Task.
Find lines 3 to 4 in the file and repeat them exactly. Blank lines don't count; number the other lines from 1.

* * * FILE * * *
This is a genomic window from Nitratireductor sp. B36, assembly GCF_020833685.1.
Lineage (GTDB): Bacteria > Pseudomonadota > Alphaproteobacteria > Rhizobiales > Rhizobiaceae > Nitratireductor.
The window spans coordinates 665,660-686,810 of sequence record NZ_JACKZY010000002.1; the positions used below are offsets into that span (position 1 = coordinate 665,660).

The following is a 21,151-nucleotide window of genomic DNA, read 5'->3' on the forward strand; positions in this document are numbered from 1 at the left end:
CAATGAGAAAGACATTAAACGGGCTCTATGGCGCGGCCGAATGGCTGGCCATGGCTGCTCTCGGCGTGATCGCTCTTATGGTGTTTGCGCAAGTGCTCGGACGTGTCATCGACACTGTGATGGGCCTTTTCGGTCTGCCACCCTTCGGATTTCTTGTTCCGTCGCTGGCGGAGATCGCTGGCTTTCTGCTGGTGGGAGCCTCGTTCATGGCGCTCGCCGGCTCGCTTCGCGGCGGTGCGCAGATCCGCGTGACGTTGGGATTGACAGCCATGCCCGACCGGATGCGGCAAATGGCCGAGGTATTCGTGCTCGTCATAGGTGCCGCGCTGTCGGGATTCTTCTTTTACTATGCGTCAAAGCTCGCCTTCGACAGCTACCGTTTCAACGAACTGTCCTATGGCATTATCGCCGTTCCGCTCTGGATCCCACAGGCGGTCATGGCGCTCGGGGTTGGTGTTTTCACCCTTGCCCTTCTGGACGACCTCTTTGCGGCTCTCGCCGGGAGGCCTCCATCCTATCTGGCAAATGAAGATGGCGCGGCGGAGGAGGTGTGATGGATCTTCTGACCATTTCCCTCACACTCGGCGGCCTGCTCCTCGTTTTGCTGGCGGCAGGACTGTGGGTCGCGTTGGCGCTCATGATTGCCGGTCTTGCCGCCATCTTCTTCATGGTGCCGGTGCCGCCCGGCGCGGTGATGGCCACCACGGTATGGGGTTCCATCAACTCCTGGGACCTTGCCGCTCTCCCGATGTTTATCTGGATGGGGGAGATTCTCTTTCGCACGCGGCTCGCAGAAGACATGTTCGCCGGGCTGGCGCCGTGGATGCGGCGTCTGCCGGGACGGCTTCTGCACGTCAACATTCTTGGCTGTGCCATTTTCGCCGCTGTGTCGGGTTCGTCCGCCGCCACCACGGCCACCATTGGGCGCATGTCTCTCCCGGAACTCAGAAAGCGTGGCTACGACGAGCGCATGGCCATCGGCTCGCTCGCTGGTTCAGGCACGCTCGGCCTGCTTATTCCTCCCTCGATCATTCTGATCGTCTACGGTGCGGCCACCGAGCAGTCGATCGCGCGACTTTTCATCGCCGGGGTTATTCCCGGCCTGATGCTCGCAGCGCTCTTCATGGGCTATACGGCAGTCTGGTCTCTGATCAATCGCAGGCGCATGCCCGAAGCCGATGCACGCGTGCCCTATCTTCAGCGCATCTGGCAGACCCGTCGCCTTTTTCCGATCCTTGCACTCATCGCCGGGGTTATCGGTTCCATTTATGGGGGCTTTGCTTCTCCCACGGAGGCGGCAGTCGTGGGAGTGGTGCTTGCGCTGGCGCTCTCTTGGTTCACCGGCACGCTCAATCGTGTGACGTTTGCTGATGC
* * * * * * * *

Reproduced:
The window spans coordinates 665,660-686,810 of sequence record NZ_JACKZY010000002.1; the positions used below are offsets into that span (position 1 = coordinate 665,660).

The following is a 21,151-nucleotide window of genomic DNA, read 5'->3' on the forward strand; positions in this document are numbered from 1 at the left end: